Success is not necessarily a bad thing. If we care about something, we want to do it well. Striving for success can push us to be better. But perhaps life is more than success. Because no one can be successful at everything. And success is fleeting – the best football team of last year isn’t even playing in the big game today.
And we eventually learn that successful people aren’t always happy. Some are driven and obsessed. Their lives can be a mess.
Jesus went up on a mountain to teach. What he had to teach – as recorded in Matthew 5-7 – has come to be known as his “Sermon on the Mount.” And in this sermon, he points us to an alternative vision of what life could be about – should be about. It is about being “blessed.” And it is such an odd concept in our culture that many people would wonder what the heck he was talking about.
I mean, who wants to be poor – in spirit, or in anything? Who wants to be in mourning? Who wants to be meek, or persecuted? These are things we try hard to avoid!
Many folks over the centuries have dismissed Jesus’ teachings at “unrealistic.” They don’t work in the real world of competition. They don’t work in a dangerous world. Maybe they don’t lead to success. But look deeper – perhaps they lead to life, at least human life as God intended it to be.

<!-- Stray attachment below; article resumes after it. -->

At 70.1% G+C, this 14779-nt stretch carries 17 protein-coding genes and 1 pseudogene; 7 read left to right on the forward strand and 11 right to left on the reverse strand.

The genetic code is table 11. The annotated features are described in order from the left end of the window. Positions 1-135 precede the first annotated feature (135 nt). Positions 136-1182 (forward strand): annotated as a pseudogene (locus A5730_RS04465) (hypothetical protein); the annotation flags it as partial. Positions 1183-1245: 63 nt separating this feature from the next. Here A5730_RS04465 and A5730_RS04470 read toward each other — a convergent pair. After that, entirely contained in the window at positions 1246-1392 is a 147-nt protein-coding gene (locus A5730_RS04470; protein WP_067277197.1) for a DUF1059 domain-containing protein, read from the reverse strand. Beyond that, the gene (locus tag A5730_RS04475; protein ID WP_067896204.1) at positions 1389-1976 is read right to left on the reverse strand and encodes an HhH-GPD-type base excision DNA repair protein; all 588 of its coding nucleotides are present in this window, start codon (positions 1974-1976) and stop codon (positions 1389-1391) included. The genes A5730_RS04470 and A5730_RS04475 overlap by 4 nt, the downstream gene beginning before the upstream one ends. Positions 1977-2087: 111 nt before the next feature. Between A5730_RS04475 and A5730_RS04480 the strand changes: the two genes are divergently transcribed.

To better understand what Jesus was talking about, I have found it helpful to get some insights into exactly what he meant by being “blessed,” and what he meant by these words he used like “poor in spirit,” “meek,” and so on. One way of trying to get a better picture of what Jesus was teaching about is to hear these familiar words in an unfamiliar way. These are the words in the contemporary paraphrase of the Bible known as the “The Message,” by Eugene H. Peterson:
When Jesus saw his ministry drawing huge crowds, he climbed up a hillside. Those who were apprenticed to him, the committed, climbed with him. Arriving in a quiet place, he sat down and taught his climbing companions. This is what he said:
“You’re blessed when you’re at the end of your rope. With less of you there is more of God and his rule.
“You’re blessed when you feel you’ve lost what is most dear to you. Only then can you be embraced by the One most dear to you.
“You’re blessed when you’re content with just who you are – no more, no less. That’s the moment you find yourselves proud owners of everything that can’t be bought.
“You’re blessed when you’ve worked up a good appetite for God. He’s food and drink in the best meal you’ll ever eat.
“You’re blessed when you care. At the moment of being ‘care-full,’ you find yourselves cared for.